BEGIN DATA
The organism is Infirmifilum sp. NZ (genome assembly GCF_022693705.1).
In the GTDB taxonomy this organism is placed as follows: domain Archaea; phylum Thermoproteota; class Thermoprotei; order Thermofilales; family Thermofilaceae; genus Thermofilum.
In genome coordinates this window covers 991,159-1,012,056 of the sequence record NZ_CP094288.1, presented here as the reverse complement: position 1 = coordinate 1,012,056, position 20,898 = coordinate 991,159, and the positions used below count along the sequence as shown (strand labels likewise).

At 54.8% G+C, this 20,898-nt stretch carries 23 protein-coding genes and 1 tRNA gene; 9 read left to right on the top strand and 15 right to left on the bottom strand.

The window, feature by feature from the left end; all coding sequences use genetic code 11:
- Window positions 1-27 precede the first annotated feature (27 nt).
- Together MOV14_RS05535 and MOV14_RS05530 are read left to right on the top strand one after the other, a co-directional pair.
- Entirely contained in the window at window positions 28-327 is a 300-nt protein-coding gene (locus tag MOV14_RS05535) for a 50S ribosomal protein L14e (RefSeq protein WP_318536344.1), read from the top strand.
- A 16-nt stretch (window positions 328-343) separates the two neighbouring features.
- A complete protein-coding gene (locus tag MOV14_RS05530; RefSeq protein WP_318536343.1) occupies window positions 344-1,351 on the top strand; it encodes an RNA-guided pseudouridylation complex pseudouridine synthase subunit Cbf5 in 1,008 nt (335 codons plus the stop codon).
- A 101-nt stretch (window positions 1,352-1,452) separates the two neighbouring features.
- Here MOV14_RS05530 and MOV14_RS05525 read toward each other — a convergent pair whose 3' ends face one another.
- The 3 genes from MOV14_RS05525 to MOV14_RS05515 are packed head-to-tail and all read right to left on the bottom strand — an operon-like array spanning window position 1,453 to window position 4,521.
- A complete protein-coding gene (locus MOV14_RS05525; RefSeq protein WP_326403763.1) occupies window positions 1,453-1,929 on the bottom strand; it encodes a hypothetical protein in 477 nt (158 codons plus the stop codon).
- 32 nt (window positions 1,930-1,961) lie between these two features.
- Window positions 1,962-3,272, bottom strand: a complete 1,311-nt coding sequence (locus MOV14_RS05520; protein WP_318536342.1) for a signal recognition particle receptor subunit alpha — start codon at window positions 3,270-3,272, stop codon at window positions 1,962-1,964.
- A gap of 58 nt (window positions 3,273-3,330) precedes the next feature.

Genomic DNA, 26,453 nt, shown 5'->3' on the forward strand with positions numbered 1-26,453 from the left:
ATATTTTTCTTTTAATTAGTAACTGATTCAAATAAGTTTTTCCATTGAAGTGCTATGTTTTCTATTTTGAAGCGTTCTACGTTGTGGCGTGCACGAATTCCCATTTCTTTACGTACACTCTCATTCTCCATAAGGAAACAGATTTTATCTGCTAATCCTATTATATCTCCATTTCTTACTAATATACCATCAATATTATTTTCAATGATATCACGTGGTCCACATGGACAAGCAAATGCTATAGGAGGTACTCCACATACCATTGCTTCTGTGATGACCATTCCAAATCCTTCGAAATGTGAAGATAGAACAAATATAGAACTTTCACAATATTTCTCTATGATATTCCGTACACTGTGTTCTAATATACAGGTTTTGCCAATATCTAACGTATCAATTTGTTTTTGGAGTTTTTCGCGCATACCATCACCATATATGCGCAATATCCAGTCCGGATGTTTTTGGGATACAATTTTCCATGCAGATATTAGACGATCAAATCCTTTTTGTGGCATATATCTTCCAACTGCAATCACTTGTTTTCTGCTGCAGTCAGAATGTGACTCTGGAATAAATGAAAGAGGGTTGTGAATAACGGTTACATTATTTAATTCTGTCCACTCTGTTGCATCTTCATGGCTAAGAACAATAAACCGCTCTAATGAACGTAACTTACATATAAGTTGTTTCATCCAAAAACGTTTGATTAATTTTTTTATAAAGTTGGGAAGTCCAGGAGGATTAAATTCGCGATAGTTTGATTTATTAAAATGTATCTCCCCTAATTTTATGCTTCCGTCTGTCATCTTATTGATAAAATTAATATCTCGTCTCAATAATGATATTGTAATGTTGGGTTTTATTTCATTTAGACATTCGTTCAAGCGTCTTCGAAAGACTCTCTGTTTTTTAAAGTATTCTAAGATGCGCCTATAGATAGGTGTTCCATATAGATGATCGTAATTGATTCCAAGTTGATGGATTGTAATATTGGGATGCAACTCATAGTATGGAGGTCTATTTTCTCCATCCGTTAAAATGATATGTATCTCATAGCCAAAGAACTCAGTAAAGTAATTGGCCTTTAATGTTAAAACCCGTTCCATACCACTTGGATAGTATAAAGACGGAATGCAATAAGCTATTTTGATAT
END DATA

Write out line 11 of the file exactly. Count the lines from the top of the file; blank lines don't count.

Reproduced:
- A 101-nt stretch (window positions 1,352-1,452) separates the two neighbouring features.